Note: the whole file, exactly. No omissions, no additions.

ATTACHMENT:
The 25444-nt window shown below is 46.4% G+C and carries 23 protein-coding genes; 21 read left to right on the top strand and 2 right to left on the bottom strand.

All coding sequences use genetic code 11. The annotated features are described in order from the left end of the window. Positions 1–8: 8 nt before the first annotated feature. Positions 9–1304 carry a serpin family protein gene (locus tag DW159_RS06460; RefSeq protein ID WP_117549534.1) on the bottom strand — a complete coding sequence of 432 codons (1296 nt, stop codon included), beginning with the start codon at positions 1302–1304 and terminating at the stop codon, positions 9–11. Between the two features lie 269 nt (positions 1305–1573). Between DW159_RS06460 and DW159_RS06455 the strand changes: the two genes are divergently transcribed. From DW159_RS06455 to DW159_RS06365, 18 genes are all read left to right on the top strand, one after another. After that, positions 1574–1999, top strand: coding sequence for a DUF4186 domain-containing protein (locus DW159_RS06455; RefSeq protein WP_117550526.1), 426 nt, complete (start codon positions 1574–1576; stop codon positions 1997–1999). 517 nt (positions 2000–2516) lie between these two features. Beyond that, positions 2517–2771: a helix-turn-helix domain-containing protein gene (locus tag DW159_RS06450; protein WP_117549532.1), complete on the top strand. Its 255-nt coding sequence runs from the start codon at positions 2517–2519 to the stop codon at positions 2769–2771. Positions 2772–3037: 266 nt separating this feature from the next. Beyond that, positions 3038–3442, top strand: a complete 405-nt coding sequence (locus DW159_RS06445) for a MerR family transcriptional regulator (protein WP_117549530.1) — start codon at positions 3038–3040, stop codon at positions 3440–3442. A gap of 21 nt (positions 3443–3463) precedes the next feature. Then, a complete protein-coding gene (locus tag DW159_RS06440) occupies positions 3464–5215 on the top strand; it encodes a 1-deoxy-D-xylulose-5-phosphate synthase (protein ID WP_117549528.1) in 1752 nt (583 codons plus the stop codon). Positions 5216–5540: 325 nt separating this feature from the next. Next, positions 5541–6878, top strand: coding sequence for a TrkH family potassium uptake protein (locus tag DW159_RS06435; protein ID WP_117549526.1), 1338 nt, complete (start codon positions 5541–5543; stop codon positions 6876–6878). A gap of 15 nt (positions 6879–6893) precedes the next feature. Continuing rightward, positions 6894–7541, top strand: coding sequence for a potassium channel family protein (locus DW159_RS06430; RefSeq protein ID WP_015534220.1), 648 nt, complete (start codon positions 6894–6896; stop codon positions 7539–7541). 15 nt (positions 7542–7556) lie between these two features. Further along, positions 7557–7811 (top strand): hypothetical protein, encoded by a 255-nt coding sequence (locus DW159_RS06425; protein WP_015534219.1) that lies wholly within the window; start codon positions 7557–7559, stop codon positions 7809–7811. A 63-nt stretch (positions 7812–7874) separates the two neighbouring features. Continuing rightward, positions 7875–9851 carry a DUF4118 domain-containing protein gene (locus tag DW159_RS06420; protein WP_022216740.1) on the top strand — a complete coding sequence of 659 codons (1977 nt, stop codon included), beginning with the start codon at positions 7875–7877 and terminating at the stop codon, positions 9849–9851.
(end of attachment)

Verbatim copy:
The 25444-nt window shown below is 46.4% G+C and carries 23 protein-coding genes; 21 read left to right on the top strand and 2 right to left on the bottom strand.

All coding sequences use genetic code 11. The annotated features are described in order from the left end of the window. Positions 1–8: 8 nt before the first annotated feature. Positions 9–1304 carry a serpin family protein gene (locus tag DW159_RS06460; RefSeq protein ID WP_117549534.1) on the bottom strand — a complete coding sequence of 432 codons (1296 nt, stop codon included), beginning with the start codon at positions 1302–1304 and terminating at the stop codon, positions 9–11. Between the two features lie 269 nt (positions 1305–1573). Between DW159_RS06460 and DW159_RS06455 the strand changes: the two genes are divergently transcribed. From DW159_RS06455 to DW159_RS06365, 18 genes are all read left to right on the top strand, one after another. After that, positions 1574–1999, top strand: coding sequence for a DUF4186 domain-containing protein (locus DW159_RS06455; RefSeq protein WP_117550526.1), 426 nt, complete (start codon positions 1574–1576; stop codon positions 1997–1999). 517 nt (positions 2000–2516) lie between these two features. Beyond that, positions 2517–2771: a helix-turn-helix domain-containing protein gene (locus tag DW159_RS06450; protein WP_117549532.1), complete on the top strand. Its 255-nt coding sequence runs from the start codon at positions 2517–2519 to the stop codon at positions 2769–2771. Positions 2772–3037: 266 nt separating this feature from the next. Beyond that, positions 3038–3442, top strand: a complete 405-nt coding sequence (locus DW159_RS06445) for a MerR family transcriptional regulator (protein WP_117549530.1) — start codon at positions 3038–3040, stop codon at positions 3440–3442. A gap of 21 nt (positions 3443–3463) precedes the next feature. Then, a complete protein-coding gene (locus tag DW159_RS06440) occupies positions 3464–5215 on the top strand; it encodes a 1-deoxy-D-xylulose-5-phosphate synthase (protein ID WP_117549528.1) in 1752 nt (583 codons plus the stop codon). Positions 5216–5540: 325 nt separating this feature from the next. Next, positions 5541–6878, top strand: coding sequence for a TrkH family potassium uptake protein (locus tag DW159_RS06435; protein ID WP_117549526.1), 1338 nt, complete (start codon positions 5541–5543; stop codon positions 6876–6878). A gap of 15 nt (positions 6879–6893) precedes the next feature. Continuing rightward, positions 6894–7541, top strand: coding sequence for a potassium channel family protein (locus DW159_RS06430; RefSeq protein ID WP_015534220.1), 648 nt, complete (start codon positions 6894–6896; stop codon positions 7539–7541). 15 nt (positions 7542–7556) lie between these two features. Further along, positions 7557–7811 (top strand): hypothetical protein, encoded by a 255-nt coding sequence (locus DW159_RS06425; protein WP_015534219.1) that lies wholly within the window; start codon positions 7557–7559, stop codon positions 7809–7811. A 63-nt stretch (positions 7812–7874) separates the two neighbouring features. Continuing rightward, positions 7875–9851 carry a DUF4118 domain-containing protein gene (locus tag DW159_RS06420; protein WP_022216740.1) on the top strand — a complete coding sequence of 659 codons (1977 nt, stop codon included), beginning with the start codon at positions 7875–7877 and terminating at the stop codon, positions 9849–9851.